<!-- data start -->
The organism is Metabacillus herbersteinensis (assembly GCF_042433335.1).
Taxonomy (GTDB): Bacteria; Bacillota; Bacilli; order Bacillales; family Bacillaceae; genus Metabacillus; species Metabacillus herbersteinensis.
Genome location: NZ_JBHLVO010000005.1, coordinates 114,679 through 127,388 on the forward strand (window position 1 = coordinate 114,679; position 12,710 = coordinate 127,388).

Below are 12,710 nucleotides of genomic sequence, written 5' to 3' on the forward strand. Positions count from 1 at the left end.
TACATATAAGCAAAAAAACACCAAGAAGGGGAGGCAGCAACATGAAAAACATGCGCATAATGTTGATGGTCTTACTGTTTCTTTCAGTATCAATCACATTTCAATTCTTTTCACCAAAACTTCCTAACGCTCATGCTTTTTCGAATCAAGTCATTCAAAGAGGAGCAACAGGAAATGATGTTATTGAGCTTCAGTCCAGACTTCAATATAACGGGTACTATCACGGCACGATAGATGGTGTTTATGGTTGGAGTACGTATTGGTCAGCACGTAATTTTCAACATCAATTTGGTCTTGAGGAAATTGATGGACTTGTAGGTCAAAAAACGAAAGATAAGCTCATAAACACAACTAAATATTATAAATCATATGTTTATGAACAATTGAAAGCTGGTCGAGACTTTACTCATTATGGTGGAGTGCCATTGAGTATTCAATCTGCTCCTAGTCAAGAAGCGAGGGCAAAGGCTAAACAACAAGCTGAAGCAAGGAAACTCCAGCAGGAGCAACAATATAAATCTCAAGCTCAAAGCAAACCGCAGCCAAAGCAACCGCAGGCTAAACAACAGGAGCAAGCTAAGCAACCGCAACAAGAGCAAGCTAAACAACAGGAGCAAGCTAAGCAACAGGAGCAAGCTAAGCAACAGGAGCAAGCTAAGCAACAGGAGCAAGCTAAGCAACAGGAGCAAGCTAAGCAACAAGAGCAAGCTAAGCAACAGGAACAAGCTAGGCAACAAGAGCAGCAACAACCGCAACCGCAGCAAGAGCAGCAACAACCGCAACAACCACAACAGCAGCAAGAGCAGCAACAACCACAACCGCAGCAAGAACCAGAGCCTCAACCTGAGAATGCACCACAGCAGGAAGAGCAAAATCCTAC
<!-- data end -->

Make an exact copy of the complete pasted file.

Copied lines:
The organism is Metabacillus herbersteinensis (assembly GCF_042433335.1).
Taxonomy (GTDB): Bacteria; Bacillota; Bacilli; order Bacillales; family Bacillaceae; genus Metabacillus; species Metabacillus herbersteinensis.
Genome location: NZ_JBHLVO010000005.1, coordinates 114,679 through 127,388 on the forward strand (window position 1 = coordinate 114,679; position 12,710 = coordinate 127,388).

Below are 12,710 nucleotides of genomic sequence, written 5' to 3' on the forward strand. Positions count from 1 at the left end.
TACATATAAGCAAAAAAACACCAAGAAGGGGAGGCAGCAACATGAAAAACATGCGCATAATGTTGATGGTCTTACTGTTTCTTTCAGTATCAATCACATTTCAATTCTTTTCACCAAAACTTCCTAACGCTCATGCTTTTTCGAATCAAGTCATTCAAAGAGGAGCAACAGGAAATGATGTTATTGAGCTTCAGTCCAGACTTCAATATAACGGGTACTATCACGGCACGATAGATGGTGTTTATGGTTGGAGTACGTATTGGTCAGCACGTAATTTTCAACATCAATTTGGTCTTGAGGAAATTGATGGACTTGTAGGTCAAAAAACGAAAGATAAGCTCATAAACACAACTAAATATTATAAATCATATGTTTATGAACAATTGAAAGCTGGTCGAGACTTTACTCATTATGGTGGAGTGCCATTGAGTATTCAATCTGCTCCTAGTCAAGAAGCGAGGGCAAAGGCTAAACAACAAGCTGAAGCAAGGAAACTCCAGCAGGAGCAACAATATAAATCTCAAGCTCAAAGCAAACCGCAGCCAAAGCAACCGCAGGCTAAACAACAGGAGCAAGCTAAGCAACCGCAACAAGAGCAAGCTAAACAACAGGAGCAAGCTAAGCAACAGGAGCAAGCTAAGCAACAGGAGCAAGCTAAGCAACAGGAGCAAGCTAAGCAACAGGAGCAAGCTAAGCAACAAGAGCAAGCTAAGCAACAGGAACAAGCTAGGCAACAAGAGCAGCAACAACCGCAACCGCAGCAAGAGCAGCAACAACCGCAACAACCACAACAGCAGCAAGAGCAGCAACAACCACAACCGCAGCAAGAACCAGAGCCTCAACCTGAGAATGCACCACAGCAGGAAGAGCAAAATCCTAC